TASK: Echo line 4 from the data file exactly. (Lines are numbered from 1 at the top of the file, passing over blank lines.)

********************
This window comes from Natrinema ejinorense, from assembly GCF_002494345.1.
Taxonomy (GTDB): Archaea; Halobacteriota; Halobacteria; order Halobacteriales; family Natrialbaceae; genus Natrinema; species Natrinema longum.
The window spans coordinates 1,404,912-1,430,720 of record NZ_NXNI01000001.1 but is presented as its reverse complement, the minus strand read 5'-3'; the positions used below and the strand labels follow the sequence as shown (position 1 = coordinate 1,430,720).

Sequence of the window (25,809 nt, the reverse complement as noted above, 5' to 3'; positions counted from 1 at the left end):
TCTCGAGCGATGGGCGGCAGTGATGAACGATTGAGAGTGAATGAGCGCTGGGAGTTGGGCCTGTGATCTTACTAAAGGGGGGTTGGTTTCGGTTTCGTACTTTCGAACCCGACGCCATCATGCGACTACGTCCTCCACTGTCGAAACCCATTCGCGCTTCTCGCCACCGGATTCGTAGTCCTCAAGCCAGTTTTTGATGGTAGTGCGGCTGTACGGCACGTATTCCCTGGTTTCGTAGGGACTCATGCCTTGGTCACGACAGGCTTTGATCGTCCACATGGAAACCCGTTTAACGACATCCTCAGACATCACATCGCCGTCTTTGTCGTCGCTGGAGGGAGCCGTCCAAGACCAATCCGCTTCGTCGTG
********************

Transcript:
Sequence of the window (25,809 nt, the reverse complement as noted above, 5' to 3'; positions counted from 1 at the left end):